The president of the Liberian Business Association (LIBA), Mr. Dee-Maxwell Kemayah, said once there is no economic peace and security for Liberian business people, especially those engaged in small businesses, the much publicized Vision 2030 and the Agenda for Transformation (AfT) will not achieve their goals.
Kemayah said that he was frustrated over the idea that the government continues to speak of Vision 2030 and nothing is being done to empower Liberian owned businesses around the country.
According to him, “It is saddening and unfortunate to see owners of small and medium sized enterprises struggling in our emerging economy just to make ‘ends meet’ for their families while government keeps speaking of Vision 2030,” which he said is not been implemented.
The president of LIBA made the statement recently when he identifies with over 500 children at his Paynesville resident during the festive seasons.
Mr. Kemayah also added that if the Government’s “Vision 2030” must work in this country, the Government must see the need to empower “our Liberian-own businesses.”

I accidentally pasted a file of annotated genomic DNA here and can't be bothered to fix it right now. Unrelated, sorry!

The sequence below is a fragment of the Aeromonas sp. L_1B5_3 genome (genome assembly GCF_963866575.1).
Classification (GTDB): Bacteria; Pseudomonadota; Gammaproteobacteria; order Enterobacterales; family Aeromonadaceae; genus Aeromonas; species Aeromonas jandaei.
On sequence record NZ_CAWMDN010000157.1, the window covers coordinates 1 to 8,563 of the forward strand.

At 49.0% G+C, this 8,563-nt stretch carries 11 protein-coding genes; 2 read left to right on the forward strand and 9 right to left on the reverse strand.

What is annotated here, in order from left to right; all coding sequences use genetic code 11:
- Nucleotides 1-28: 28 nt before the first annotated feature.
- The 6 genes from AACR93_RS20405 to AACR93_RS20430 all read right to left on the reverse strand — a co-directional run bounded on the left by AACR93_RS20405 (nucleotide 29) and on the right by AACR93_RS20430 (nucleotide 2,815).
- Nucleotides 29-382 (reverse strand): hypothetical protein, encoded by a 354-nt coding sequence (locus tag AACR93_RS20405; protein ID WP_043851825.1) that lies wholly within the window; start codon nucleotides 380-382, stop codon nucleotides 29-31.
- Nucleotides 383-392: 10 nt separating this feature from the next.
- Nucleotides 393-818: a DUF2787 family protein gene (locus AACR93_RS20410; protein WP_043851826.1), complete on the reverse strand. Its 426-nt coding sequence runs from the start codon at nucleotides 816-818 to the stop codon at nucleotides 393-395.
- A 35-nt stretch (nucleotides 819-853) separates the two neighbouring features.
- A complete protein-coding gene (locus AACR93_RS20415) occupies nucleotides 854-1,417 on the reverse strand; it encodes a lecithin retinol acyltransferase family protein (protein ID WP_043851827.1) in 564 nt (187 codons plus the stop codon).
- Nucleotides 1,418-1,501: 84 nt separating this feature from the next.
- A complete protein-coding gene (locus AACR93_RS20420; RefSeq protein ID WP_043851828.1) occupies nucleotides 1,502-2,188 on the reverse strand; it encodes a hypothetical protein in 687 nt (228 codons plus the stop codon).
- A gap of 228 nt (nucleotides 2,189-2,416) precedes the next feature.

He stressed that if the government cannot empower Liberian-owned businesses, it go away with the idea of Vision 2030, the year that the Liberian Government thinks that most Liberians would have been in the middle class.
LIBA president suggested that the Government needed to look at this vision 2030 very carefully in this country, because the people are suffering.”
Mr. Kemayah used the occasion to also call on the Government to look at the Public Procurement and Concession Commission (PPCC) laws, which, according to him, prevents Liberians from getting access to contracts or loans.